So maybe the pandemic and the horrific loneliness it brought for many of us haunts responses rather than intention; or maybe, just maybe, the one does not exclude the other, especially in the work of so experienced a man of the theatre. For whilst Kosky verbally acknowledged the role of the community, and that puppet-wall was ever-present, the impression — present, I think, in much of the Personenregie too — was of a more existentialist drama than either we are accustomed to or those words imply. True, there were at the beginning of each act other, sonic hints of something, whether natural or social, lying beyond. Birdsong preceded the first act, bells the second, and thunder the storm of the third. Beyond a light bit of sado-masochism, as Kabanicha walked Dikoj around on a leash and poured liquid on him, the abiding feeling for me remained loneliness in a vast space.

Corinne Winters (Katěrina/Káťa) and David Butt Philip (Boris Grigorjevič) © SF/Monika Rittershaus

In the title role, Corinne Winters proved an estimable contributor to this concept, determined to make her own way in the role, never remotely reliant on post-Hardy (at least for an English speaker) cliché. If I observed and was duly repelled by her treatment, only really at the end was I moved. I say this not as adverse criticism; that seemed to be the dramatic strategy, to emphasise the final breakdown. It seemed to be Jakub Hrůša’s conception too, in the pit. Goal-orientation is not only a musical strategy for Beethoven and his followers. There was never an ounce of sentimentality, never a moment to enjoy the excellent, if not to my ears always entirely idiomatic, playing of the Vienna Philharmonic for itself. Sometimes, I may have wished the music, the drama, would linger just a little, but that was surely the point. And surely they were right.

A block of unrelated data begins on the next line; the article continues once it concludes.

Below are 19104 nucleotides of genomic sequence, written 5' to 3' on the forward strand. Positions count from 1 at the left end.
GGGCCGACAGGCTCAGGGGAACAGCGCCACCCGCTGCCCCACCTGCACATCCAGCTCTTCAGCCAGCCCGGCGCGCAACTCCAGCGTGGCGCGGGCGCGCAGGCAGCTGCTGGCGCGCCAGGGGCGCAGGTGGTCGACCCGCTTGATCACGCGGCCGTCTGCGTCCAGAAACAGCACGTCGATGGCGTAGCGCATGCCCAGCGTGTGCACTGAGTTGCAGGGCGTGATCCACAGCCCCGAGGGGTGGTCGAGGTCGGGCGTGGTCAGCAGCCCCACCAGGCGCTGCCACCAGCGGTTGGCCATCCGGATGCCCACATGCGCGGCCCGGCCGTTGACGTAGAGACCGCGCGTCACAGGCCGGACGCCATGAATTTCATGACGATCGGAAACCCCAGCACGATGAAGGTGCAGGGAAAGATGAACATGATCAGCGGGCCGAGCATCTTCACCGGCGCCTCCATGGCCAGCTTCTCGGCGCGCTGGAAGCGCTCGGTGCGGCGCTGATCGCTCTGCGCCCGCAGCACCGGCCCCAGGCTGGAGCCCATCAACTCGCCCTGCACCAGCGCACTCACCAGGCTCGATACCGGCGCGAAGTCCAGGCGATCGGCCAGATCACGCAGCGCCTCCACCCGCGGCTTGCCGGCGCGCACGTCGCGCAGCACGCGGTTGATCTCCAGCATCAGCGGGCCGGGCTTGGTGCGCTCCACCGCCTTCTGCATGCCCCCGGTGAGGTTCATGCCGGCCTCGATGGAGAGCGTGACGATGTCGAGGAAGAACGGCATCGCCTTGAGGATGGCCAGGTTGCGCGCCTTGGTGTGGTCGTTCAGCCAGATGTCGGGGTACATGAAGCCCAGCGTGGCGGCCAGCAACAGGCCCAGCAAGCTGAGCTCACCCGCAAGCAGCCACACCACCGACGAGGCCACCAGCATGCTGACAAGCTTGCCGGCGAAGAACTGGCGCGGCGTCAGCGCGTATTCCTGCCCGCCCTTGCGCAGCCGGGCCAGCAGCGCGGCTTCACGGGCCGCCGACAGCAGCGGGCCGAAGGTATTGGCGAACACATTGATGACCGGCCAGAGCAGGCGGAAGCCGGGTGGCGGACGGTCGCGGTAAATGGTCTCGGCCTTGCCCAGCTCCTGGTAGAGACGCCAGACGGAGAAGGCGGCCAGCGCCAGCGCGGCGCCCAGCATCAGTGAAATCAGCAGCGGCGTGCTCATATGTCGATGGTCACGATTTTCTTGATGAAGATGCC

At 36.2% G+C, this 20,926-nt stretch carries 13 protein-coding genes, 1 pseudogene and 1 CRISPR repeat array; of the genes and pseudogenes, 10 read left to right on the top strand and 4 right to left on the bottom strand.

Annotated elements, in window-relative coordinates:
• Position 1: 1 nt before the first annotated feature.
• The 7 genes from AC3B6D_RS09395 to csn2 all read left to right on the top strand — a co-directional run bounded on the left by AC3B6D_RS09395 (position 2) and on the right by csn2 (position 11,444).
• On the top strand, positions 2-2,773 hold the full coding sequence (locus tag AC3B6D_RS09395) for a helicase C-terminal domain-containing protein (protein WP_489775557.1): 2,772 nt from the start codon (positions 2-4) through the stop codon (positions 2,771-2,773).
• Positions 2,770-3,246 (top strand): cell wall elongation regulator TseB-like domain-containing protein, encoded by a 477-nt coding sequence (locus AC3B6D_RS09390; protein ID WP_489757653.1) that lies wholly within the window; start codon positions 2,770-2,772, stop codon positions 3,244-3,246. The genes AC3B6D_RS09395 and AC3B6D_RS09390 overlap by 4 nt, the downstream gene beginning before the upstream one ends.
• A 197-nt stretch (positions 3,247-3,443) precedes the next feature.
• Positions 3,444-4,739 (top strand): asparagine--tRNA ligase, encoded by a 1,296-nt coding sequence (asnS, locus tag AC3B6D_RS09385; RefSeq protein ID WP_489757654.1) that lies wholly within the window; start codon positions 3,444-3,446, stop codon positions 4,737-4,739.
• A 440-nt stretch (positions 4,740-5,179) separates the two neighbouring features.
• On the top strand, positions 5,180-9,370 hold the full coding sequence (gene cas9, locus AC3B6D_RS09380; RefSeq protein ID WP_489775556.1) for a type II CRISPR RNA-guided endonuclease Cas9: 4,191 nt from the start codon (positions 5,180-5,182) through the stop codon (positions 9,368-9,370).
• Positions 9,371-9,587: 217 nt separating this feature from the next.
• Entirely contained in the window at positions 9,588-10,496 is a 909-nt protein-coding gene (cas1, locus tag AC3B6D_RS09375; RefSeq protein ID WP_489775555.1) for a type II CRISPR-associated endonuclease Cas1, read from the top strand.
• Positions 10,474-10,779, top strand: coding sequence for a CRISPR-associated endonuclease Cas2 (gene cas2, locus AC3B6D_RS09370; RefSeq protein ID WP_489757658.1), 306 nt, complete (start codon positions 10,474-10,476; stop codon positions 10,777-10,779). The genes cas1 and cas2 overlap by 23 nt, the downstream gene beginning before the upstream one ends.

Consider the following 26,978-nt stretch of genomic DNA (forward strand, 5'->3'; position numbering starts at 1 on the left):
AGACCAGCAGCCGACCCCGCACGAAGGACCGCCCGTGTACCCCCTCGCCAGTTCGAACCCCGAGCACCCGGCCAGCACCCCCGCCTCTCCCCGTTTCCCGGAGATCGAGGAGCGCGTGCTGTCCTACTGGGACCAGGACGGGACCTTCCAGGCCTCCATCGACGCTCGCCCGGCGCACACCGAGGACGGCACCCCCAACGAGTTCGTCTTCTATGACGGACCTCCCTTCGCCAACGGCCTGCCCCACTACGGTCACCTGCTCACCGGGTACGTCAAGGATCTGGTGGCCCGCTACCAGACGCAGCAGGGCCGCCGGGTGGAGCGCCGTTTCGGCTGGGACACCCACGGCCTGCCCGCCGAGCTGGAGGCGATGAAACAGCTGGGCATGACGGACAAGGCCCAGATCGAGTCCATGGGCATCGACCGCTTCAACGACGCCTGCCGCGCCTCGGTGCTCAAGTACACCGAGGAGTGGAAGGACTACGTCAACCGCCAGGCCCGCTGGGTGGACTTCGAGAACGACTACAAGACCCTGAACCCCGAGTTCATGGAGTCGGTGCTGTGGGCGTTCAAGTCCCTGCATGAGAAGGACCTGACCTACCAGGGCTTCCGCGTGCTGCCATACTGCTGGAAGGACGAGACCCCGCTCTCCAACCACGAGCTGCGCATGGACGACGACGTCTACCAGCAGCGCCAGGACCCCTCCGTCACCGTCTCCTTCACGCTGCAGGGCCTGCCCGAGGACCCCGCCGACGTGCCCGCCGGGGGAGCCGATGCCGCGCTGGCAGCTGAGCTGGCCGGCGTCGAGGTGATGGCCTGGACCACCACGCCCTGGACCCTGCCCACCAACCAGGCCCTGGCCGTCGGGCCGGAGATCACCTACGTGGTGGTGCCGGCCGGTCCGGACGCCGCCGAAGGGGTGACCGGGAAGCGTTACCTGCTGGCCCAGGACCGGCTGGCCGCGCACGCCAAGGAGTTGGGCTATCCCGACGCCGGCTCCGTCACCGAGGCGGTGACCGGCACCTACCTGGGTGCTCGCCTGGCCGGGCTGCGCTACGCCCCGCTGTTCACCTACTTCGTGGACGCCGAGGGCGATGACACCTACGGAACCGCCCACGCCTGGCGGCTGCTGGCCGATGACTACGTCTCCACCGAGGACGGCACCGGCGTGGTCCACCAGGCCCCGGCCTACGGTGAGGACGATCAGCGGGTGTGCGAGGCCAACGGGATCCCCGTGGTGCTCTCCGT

Where I had a few doubts was with some of the Czech language heard. I cannot really say more than that, speaking not a word of the language myself, but I wonder whether it is a coincidence that, without knowing who they were beforehand, I often felt a greater immediacy from those whose first language it was. First and foremost was Jarmila Balážová: an outstanding Varvara, glowing with an infectious zest for life in such sharp contrast with Katya’s fate and, yes, that of the society around them. Presented with considerable vocal beauty and undeniable sincerity, David Butt Philip’s Boris was another fine portrayal — from an artist who seems never to give anything but. Evelyn Herlitzius gave a duly terrifying star turn as Kabanicha, surely one of the most unremittingly evil characters in all opera. As is her wont, this was a powerfully committed performance throughout. Benjamin Hulett’s idea of Kudrjáš and his communication of that idea seemed almost designed to vindicate the description in Ivana Rentsch’s excellent programme essay of his character’s ‘mellow detachment’, as much expressed through sonority as gesture.  All contributed, though, to the sharply delineated drama unfolding; there were no exceptions, nor even weak links. And whether the pandemic coloured conception, response, or both, is perhaps unimportant, given the tragic power of the denouement.

Mark Berry